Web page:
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Observations placeholder

Mrs Grieve on Comfrey



Type of Spiritual Experience


A demulcent (derived from the Latin: demulcere "caress") is an agent that supposedly forms a soothing film over a mucous membrane, relieving minor pain and inflammation of the membrane. Demulcents are sometimes referred to as mucoprotective agents. Demulcents such as pectin, glycerin, honey, and syrup are common ingredients in cough mixtures and cough drops. Some demulcents may not be suitable for diabetics as they are based on sugar.

A description of the experience


Botanical: Symphytum officinale (LINN.)
Family: N.O. Boraginaceae



Parts Used Medicinally


Medicinal Action and Uses

---Synonyms---Common Comfrey. Knitbone. Knitback. Consound. Blackwort. Bruisewort. Slippery Root. Boneset. Yalluc (Saxon). Gum Plant. Consolida. Ass Ear.
---Parts Used---Root, leaves.
---Habitat---A native of Europe and temperate Asia; is common throughout England on the banks of rivers and ditches, and in watery places generally.


This well-known showy plant is a member of the Borage and Forget-me-not tribe, Boraginaceae.

The plant is erect in habit and rough and hairy all over. There is a branched rootstock, the roots are fibrous and fleshy spindle-shaped, an inch or less in diameter and up to a foot long, smooth, blackish externally, and internally white, fleshy and juicy.

---Description---The leafy stem, 2 to 3 feet high, is stout, angular and hollow, broadly winged at the top and covered with bristly hairs. The lower, radical leaves are very large, up to 10 inches long, ovate in shape and covered with rough hairs which promote itching when touched. The stem-leaves are decurrent, i.e. a portion of them runs down the stem, the body of the leaf being continued beyond its base and point of attachment with the stem. They decrease in size the higher they grow up the stem, which is much branched above and terminated by one-sided clusters of drooping flowers, either creamy yellow, or purple, growing on short stalks. These racemes of flowers are given off in pairs, and are what is known as scorpoid in form, the curve they always assume suggesting, as the word implies, the curve of a scorpion's tail, the flowers being all placed on one side of the stem, gradually tapering from the fully-expanded blossom to the final and almost imperceptible bud at the extremity of the curve, as in the Forget-meNot. The corollas are bell-shaped, the calyx deeply five-cleft, narrow to lance-shaped, spreading, more downy in the purpleflowered type. The fruit consists of four shining nutlets, perforated at the base, and adhering to the receptacle by their base. Comfrey is in bloom throughout the greater part of the summer, the first flowers opening at the end of April or early May.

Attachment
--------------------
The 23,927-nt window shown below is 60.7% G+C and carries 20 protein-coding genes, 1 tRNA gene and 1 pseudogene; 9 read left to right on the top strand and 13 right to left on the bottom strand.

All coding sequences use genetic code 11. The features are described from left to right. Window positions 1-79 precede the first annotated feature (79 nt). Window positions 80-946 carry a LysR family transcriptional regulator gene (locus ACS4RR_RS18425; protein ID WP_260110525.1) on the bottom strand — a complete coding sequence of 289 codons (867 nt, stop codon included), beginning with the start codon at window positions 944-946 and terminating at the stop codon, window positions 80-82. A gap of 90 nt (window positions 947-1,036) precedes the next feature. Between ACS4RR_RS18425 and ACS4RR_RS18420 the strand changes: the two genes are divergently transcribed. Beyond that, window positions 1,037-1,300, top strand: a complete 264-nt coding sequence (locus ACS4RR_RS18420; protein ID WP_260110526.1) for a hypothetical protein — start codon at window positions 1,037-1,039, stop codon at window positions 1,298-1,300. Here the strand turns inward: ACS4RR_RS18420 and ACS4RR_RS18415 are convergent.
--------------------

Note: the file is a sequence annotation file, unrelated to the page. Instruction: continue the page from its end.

The creamy yellow-flowered form is stated by Hooker to be Symphytum officinale proper, and the purple flowered he considered a variety and named it S. officinale, var patens. The botanist Sibthorpe makes a definite species of it under the name patens.

There is another species, S. tuberosum, found in wet places from North Wales, Stafford and Lincoln northwards into Scotland, and most common in the south of Scotland, though absent from Ireland.

In this form, the stem is scarcely branched and but slightly winged, the bases of the leaves being hardly at all continued down the stem. Though also covered with hairs, the latter are not so bristly. The root-stock is short and horizontal with slender root fibres. This is a much smaller plant, the stem rarely more than a foot high, rather slender and leafy. The lower radical leaves are much as in S. officinale in form, but with longer footstalks. The flowers, creamy-yellow in colour though about the same size as those of S. officinale, are in much smaller masses.

The Common Comfrey is abundantly met with in England, but is rare in Scotland; the tuberous Comfrey is commonly found in Scotland, but is seldom met with in England, the northern counties of England and North Wales being its extreme southern limit, so that except in the narrow zone of country common to both, there will be no possibility of mistaking the one species for the other.